Locrian aren't the only act that use elements of experimental drone, black metal and noise to create their alchemical musical formulae, but they certainly are the only ones to do so this beautifully. While many bands that share this nebulous genre are concerned with the aesthetics of disgust and revulsion, Locrian unabashedly explore the aural possibilities of loveliness, with no shortage of ominousness or even outright violence. Return to Annihilation is their Relapse debut and is unquestionably their finest work to date.
For a band so devoted to endings, the noise metallurgists of Locrian are surprisingly keen with beginnings, too. More than a year ago, Relapse Records announced they'd signed the Chicago-and-Baltimore trio. The move seemed surprising at the time, but not because Locrian's electronics-and-effects-driven approach was at odds with the more orthodox heavy metal roster at Relapse; in fact, the label's two decades are dotted by momentous dalliances with experimental music.
It’s not a criticism of Locrian to say that this is probably not one of the places that black metal’s progenitors ever thought it would wind up. The Chicago trio’s sound spans gnarled ambience, power drones, and hushed beauty as much as it does dark aggression, and Return to Annihilation is an unabashed homage to heavily conceptual albums by Yes, Genesis, and King Crimson, complete with dense thematic concerns and a plot that mostly floats free from the actual songs. Thankfully a close reading of the album’s narrative backdrop isn’t necessary to enjoy the result (although it certainly adds something), because the power of Return to Annihilation stems primarily from Locrian increasingly impressive mastery of their sound, its heft and depth as well as its quieter shadings.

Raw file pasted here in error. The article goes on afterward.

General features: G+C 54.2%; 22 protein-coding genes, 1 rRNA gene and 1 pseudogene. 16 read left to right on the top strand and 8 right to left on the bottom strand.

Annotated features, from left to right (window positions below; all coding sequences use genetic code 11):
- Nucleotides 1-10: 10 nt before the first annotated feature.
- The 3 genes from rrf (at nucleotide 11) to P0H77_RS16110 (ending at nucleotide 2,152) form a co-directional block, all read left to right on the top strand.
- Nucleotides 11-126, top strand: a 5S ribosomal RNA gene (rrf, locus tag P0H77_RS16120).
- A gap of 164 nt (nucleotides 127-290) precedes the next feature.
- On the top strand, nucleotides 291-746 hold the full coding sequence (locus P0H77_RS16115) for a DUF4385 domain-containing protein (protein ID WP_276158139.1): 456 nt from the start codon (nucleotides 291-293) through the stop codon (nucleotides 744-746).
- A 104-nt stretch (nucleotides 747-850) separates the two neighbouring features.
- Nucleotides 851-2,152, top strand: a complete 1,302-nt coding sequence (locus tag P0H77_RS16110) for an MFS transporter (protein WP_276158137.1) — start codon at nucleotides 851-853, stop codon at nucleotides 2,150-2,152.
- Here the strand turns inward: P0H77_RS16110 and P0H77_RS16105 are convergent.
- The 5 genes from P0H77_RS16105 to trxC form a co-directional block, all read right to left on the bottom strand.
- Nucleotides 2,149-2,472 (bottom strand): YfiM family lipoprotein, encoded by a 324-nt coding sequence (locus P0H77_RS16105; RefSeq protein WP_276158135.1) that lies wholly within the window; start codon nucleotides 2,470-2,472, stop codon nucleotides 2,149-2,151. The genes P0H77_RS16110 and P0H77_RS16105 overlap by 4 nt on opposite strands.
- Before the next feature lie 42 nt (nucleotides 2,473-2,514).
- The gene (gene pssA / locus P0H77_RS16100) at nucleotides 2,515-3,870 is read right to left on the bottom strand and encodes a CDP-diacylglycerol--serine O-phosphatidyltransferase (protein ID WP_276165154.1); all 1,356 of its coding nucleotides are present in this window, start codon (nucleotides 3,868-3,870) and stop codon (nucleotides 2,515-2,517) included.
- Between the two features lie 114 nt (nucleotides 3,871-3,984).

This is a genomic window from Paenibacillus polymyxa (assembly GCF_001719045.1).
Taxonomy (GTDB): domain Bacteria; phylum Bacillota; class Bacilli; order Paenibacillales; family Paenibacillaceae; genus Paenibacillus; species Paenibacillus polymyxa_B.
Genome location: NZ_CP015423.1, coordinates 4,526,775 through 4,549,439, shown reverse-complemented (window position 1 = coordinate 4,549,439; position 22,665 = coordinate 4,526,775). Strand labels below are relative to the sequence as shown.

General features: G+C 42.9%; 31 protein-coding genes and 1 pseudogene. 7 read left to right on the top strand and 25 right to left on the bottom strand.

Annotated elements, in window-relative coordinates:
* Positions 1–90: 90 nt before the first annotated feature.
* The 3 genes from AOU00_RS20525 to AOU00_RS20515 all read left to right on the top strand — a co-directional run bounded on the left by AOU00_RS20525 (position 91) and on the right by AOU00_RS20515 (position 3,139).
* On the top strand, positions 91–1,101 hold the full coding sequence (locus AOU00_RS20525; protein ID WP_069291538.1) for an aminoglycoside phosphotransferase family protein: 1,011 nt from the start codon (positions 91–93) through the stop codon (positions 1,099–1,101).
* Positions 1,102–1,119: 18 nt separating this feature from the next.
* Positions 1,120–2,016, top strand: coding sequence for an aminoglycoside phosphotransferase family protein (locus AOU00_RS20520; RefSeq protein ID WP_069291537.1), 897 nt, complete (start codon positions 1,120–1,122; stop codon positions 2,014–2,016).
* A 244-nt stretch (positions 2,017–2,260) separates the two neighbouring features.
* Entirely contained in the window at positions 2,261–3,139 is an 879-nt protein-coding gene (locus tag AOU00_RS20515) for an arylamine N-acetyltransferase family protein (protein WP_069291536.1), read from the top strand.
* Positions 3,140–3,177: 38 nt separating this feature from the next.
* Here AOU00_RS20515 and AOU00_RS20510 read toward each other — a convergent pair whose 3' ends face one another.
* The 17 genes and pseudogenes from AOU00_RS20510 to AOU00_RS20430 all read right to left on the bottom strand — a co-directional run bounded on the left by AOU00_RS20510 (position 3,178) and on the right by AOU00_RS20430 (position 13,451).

For a long time, the word apocalyptic found its way into any review of a post-rock album that contained at least one long crescendo. It’s an easy descriptor for music that seeks an epic tone, and the paranoiac field recordings on, for example, Godspeed You! Black Emperor’s Lift Yr Skinny Fists Like Antennas to Heaven only heightened the anxiety that all was coming to an end. It’s tough to say whether the lack of vocals rendered these albums Rorschach tests for rock critics who feared the loss of hooks and choruses were a sign of the end times or whether the artists intended to invoke great catastrophes with their walls of feedback.
Three years ago, Chicago trio Locrian released The Crystal World — a terrifying piece of droning black metal. Terence Hannum’s screams sounded like those of a man being gored in some medieval dungeon. Under waves of murky reverb, Locrian’s atonality was a visceral horror rarely heard in metal or any musical genre, equal parts Burzum and Brian Eno.
Black clouds duet with silver linings on Return to Annihilation, the latest record from experimental trio Locrian. The Chicago band layers psychedelic drones against extreme metal scree, taking delight in letting the carefully balanced extremes extract the very essences of each. The sedate “Two Moons” and “Exiting the Hall of Vapor and Light” may not reach the eruption promised by the consistent buzz under the waves, but the cochlea-wrecking “Eternal Return” provides the requisite painful thrills.